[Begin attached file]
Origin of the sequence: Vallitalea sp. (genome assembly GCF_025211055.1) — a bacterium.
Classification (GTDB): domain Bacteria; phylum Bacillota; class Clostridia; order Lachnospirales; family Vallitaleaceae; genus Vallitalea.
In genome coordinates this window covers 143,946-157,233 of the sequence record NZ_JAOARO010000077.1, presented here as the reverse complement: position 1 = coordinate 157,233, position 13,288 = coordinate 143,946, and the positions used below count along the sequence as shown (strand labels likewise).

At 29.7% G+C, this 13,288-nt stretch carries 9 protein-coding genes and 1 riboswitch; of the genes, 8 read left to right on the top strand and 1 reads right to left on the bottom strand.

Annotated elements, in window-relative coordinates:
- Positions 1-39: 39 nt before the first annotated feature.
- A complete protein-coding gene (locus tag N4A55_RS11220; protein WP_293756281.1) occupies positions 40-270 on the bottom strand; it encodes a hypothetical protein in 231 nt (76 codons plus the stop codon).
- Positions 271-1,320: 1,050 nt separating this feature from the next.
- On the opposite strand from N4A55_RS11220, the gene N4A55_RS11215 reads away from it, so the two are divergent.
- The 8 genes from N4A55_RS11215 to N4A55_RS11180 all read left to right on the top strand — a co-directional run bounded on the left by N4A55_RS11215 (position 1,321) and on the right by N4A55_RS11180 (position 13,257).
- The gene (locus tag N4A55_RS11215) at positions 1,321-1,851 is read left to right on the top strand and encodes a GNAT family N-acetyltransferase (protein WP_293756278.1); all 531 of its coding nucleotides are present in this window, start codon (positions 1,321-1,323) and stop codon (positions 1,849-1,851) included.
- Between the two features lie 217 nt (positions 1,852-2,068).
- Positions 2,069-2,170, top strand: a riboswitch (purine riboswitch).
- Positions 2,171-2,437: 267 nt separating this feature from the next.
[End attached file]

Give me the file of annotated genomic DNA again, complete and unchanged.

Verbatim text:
Origin of the sequence: Vallitalea sp. (genome assembly GCF_025211055.1) — a bacterium.
Classification (GTDB): domain Bacteria; phylum Bacillota; class Clostridia; order Lachnospirales; family Vallitaleaceae; genus Vallitalea.
In genome coordinates this window covers 143,946-157,233 of the sequence record NZ_JAOARO010000077.1, presented here as the reverse complement: position 1 = coordinate 157,233, position 13,288 = coordinate 143,946, and the positions used below count along the sequence as shown (strand labels likewise).

At 29.7% G+C, this 13,288-nt stretch carries 9 protein-coding genes and 1 riboswitch; of the genes, 8 read left to right on the top strand and 1 reads right to left on the bottom strand.

Annotated elements, in window-relative coordinates:
- Positions 1-39: 39 nt before the first annotated feature.
- A complete protein-coding gene (locus tag N4A55_RS11220; protein WP_293756281.1) occupies positions 40-270 on the bottom strand; it encodes a hypothetical protein in 231 nt (76 codons plus the stop codon).
- Positions 271-1,320: 1,050 nt separating this feature from the next.
- On the opposite strand from N4A55_RS11220, the gene N4A55_RS11215 reads away from it, so the two are divergent.
- The 8 genes from N4A55_RS11215 to N4A55_RS11180 all read left to right on the top strand — a co-directional run bounded on the left by N4A55_RS11215 (position 1,321) and on the right by N4A55_RS11180 (position 13,257).
- The gene (locus tag N4A55_RS11215) at positions 1,321-1,851 is read left to right on the top strand and encodes a GNAT family N-acetyltransferase (protein WP_293756278.1); all 531 of its coding nucleotides are present in this window, start codon (positions 1,321-1,323) and stop codon (positions 1,849-1,851) included.
- Between the two features lie 217 nt (positions 1,852-2,068).
- Positions 2,069-2,170, top strand: a riboswitch (purine riboswitch).
- Positions 2,171-2,437: 267 nt separating this feature from the next.